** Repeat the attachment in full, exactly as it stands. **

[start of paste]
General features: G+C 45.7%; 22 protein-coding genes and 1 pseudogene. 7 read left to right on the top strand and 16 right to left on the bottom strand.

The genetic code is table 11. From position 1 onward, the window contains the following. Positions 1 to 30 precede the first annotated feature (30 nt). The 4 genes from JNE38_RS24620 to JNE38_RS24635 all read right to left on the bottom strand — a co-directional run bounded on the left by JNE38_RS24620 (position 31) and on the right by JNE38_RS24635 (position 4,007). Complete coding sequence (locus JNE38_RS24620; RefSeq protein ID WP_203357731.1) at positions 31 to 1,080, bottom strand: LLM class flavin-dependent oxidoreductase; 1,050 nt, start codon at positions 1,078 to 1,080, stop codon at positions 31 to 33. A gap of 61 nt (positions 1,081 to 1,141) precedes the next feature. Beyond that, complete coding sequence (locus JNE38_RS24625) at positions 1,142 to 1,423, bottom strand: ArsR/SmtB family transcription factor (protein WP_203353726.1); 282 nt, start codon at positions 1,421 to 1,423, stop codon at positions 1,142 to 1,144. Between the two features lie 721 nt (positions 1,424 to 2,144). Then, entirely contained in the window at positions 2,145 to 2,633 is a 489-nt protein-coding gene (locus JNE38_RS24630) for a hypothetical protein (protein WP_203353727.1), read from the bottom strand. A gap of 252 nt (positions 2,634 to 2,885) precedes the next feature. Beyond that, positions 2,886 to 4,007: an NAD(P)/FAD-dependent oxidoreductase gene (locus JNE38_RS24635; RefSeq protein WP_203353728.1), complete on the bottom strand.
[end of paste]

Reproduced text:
General features: G+C 45.7%; 22 protein-coding genes and 1 pseudogene. 7 read left to right on the top strand and 16 right to left on the bottom strand.

The genetic code is table 11. From position 1 onward, the window contains the following. Positions 1 to 30 precede the first annotated feature (30 nt). The 4 genes from JNE38_RS24620 to JNE38_RS24635 all read right to left on the bottom strand — a co-directional run bounded on the left by JNE38_RS24620 (position 31) and on the right by JNE38_RS24635 (position 4,007). Complete coding sequence (locus JNE38_RS24620; RefSeq protein ID WP_203357731.1) at positions 31 to 1,080, bottom strand: LLM class flavin-dependent oxidoreductase; 1,050 nt, start codon at positions 1,078 to 1,080, stop codon at positions 31 to 33. A gap of 61 nt (positions 1,081 to 1,141) precedes the next feature. Beyond that, complete coding sequence (locus JNE38_RS24625) at positions 1,142 to 1,423, bottom strand: ArsR/SmtB family transcription factor (protein WP_203353726.1); 282 nt, start codon at positions 1,421 to 1,423, stop codon at positions 1,142 to 1,144. Between the two features lie 721 nt (positions 1,424 to 2,144). Then, entirely contained in the window at positions 2,145 to 2,633 is a 489-nt protein-coding gene (locus JNE38_RS24630) for a hypothetical protein (protein WP_203353727.1), read from the bottom strand. A gap of 252 nt (positions 2,634 to 2,885) precedes the next feature. Beyond that, positions 2,886 to 4,007: an NAD(P)/FAD-dependent oxidoreductase gene (locus JNE38_RS24635; RefSeq protein WP_203353728.1), complete on the bottom strand.